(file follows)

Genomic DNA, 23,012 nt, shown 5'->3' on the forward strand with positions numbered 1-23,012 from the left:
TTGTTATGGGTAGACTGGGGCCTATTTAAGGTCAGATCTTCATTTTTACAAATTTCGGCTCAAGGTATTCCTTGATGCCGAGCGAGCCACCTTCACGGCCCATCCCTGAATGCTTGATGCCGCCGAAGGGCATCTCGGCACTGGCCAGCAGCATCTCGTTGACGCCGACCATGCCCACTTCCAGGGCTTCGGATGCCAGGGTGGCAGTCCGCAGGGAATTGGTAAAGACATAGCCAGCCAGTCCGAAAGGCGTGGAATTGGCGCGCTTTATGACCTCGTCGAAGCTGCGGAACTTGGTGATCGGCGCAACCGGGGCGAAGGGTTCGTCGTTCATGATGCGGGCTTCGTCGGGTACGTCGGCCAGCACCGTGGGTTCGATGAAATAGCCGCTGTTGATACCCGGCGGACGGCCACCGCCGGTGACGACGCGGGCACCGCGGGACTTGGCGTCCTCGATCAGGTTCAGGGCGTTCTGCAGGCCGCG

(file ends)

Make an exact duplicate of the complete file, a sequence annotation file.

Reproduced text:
Genomic DNA, 23,012 nt, shown 5'->3' on the forward strand with positions numbered 1-23,012 from the left:
TTGTTATGGGTAGACTGGGGCCTATTTAAGGTCAGATCTTCATTTTTACAAATTTCGGCTCAAGGTATTCCTTGATGCCGAGCGAGCCACCTTCACGGCCCATCCCTGAATGCTTGATGCCGCCGAAGGGCATCTCGGCACTGGCCAGCAGCATCTCGTTGACGCCGACCATGCCCACTTCCAGGGCTTCGGATGCCAGGGTGGCAGTCCGCAGGGAATTGGTAAAGACATAGCCAGCCAGTCCGAAAGGCGTGGAATTGGCGCGCTTTATGACCTCGTCGAAGCTGCGGAACTTGGTGATCGGCGCAACCGGGGCGAAGGGTTCGTCGTTCATGATGCGGGCTTCGTCGGGTACGTCGGCCAGCACCGTGGGTTCGATGAAATAGCCGCTGTTGATACCCGGCGGACGGCCACCGCCGGTGACGACGCGGGCACCGCGGGACTTGGCGTCCTCGATCAGGTTCAGGGCGTTCTGCAGGCCGCG